Population estimates are necessary to ensure that government and various other sectors, including health, education and business, plan effectively for South Africa. The mid-year estimates provide an indication of the distribution of the population by sex, age, population group, and province.
The stats body’s survey showed that the country’s population is up from 40.6 million in 1996.
- 2001 – 44.8 million
- 2011 – 51.8 million
- 2015 – 54.9 million
- 2016 – 55.7 million
- 2017 – 56.5 million
Life expectancy at birth for 2017 is estimated at 61.2 years for males and 66.7 years for females.
Gauteng comprises the largest share of the South African population. Approximately 14.3 million people (or 25.3%) live in this province, followed by KwaZulu-Natal with 11.1 million people (19.6%), while the Northern Cape remains the province with the smallest share of the South African population.
According to StatsSA, about 29.6% of the population is aged younger than 15 years, while the estimates indicate that the proportion of elderly (60 years and older) in South Africa is growing, reaching 8.1 % in 2017. According to the estimates, there are 4.6 million people in South Africa over the age of 60.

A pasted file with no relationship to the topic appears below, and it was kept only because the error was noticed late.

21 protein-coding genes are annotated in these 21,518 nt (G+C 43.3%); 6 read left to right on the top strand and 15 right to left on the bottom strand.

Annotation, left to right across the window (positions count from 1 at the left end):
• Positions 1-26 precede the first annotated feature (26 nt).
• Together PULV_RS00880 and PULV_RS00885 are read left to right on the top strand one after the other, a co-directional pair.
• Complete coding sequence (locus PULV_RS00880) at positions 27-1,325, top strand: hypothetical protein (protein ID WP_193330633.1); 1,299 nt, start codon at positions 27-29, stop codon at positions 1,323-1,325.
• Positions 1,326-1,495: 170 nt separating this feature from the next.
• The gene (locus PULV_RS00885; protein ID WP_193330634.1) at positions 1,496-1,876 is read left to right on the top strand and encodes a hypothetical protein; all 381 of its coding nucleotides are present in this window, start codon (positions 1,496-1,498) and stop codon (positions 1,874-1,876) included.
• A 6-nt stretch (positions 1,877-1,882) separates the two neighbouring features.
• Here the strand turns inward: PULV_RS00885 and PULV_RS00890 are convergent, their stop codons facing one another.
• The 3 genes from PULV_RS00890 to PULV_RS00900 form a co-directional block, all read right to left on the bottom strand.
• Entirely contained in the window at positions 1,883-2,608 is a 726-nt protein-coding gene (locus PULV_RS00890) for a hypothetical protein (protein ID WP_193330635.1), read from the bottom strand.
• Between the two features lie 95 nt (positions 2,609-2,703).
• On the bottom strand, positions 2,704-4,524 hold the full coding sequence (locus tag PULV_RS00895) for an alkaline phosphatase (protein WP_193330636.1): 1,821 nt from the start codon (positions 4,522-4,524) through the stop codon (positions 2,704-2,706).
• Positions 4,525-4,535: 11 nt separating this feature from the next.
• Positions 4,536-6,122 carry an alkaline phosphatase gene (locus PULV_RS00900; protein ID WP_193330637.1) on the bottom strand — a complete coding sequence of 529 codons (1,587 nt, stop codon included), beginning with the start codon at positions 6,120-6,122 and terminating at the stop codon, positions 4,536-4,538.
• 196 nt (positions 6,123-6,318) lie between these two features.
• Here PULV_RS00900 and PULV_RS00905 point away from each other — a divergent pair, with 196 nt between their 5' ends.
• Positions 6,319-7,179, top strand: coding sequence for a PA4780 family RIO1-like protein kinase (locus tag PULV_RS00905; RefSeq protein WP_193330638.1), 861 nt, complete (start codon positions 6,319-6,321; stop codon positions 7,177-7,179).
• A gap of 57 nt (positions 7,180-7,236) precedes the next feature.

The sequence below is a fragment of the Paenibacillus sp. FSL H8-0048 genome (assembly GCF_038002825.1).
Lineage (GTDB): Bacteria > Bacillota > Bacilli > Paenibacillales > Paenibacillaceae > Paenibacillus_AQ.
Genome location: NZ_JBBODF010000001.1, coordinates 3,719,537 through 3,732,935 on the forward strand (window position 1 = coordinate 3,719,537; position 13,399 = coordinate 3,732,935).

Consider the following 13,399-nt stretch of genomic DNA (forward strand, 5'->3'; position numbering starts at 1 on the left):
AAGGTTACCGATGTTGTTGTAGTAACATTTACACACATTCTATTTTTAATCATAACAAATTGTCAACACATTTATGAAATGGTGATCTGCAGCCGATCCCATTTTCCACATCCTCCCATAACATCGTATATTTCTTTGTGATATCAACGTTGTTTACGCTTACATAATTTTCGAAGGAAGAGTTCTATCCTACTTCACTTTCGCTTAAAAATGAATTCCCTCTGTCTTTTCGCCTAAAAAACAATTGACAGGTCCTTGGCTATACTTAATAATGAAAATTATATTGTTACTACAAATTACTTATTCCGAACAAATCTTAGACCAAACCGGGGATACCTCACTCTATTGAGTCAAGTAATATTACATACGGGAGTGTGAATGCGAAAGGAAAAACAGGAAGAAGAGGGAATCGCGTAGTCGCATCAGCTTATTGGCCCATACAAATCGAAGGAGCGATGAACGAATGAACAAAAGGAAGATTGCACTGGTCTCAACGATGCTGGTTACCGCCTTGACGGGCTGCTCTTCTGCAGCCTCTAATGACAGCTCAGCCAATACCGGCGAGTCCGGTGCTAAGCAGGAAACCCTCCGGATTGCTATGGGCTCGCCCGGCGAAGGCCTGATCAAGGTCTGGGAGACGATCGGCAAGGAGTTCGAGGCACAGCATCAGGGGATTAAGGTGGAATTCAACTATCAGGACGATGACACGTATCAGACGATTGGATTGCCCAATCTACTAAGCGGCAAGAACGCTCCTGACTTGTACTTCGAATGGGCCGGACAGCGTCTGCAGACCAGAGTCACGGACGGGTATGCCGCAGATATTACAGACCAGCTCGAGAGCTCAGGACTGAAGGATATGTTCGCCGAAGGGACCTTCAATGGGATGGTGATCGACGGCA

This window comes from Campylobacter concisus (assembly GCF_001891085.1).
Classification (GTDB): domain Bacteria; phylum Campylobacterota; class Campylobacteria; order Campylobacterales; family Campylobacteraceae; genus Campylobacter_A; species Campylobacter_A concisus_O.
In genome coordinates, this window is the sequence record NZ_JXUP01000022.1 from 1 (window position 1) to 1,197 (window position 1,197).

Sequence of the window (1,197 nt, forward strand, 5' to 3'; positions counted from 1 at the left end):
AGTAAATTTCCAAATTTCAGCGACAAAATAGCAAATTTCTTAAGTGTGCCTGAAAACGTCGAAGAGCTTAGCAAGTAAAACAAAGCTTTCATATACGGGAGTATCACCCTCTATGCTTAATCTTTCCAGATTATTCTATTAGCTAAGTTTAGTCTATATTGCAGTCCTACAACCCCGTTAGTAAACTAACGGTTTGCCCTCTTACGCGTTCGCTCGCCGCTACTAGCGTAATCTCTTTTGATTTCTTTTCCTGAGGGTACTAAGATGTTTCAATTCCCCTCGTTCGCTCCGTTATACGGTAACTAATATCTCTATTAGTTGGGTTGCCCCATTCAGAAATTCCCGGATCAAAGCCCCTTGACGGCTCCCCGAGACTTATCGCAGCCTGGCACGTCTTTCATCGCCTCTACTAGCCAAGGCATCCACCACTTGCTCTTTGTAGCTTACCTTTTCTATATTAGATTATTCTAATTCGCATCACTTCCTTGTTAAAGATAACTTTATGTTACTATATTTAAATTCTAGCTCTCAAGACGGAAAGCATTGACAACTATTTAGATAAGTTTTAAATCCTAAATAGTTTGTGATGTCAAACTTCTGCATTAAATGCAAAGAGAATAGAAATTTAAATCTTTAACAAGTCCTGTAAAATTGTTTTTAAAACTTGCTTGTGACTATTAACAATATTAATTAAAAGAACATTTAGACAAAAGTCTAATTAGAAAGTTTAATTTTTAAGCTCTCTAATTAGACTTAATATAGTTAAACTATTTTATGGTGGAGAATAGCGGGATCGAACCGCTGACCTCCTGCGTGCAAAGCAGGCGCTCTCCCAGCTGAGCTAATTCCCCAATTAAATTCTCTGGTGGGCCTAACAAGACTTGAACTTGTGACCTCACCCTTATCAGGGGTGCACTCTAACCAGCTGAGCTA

The mid-year population estimates show that regional variations of ageing exist in South Africa. While almost a quarter of the elderly live in Gauteng, they account for only 7.7% of the total Gauteng population.
In contrast, 12% of the elderly reside in Eastern Cape; however, nearly 10% of the Eastern Cape population comprises elderly persons. Mpumalanga’s population comprises 7% elderly, the lowest among the provinces.
Migration is an important demographic process in shaping the age structure and distribution of the provincial population. For the period 2016 – 2021, Gauteng and Western Cape are estimated to experience the largest inflow of migrants of approximately, 1,595,106 and 485,560 respectively.
StatsSA’s data showed a continuing theme among the country’s white population, which has been in steady decline over the past decade. The country ‘lost’ over 22,250 white South Africans over the past year, to an estimated 4.49 million total population.
There were 4.52 million white South Africans in 2016, as reported by Stats SA.
The data showed a big decline in the number of young white adults, while the only demographic showing any growth was recorded in the aging population – those people aged 70 and above.
Emigration experts have reported increases in the number of South Africans inquiring about immigrating to countries including Australia, New Zealand, the United Kingdom, the US, and even Canada.
The main reasons cited include financial concerns, political concerns, high crime rates, concerns over the standard of education, and BEE requirements in doing business.
More recent concerns include recessionary woes, and downgrades by top rating firms.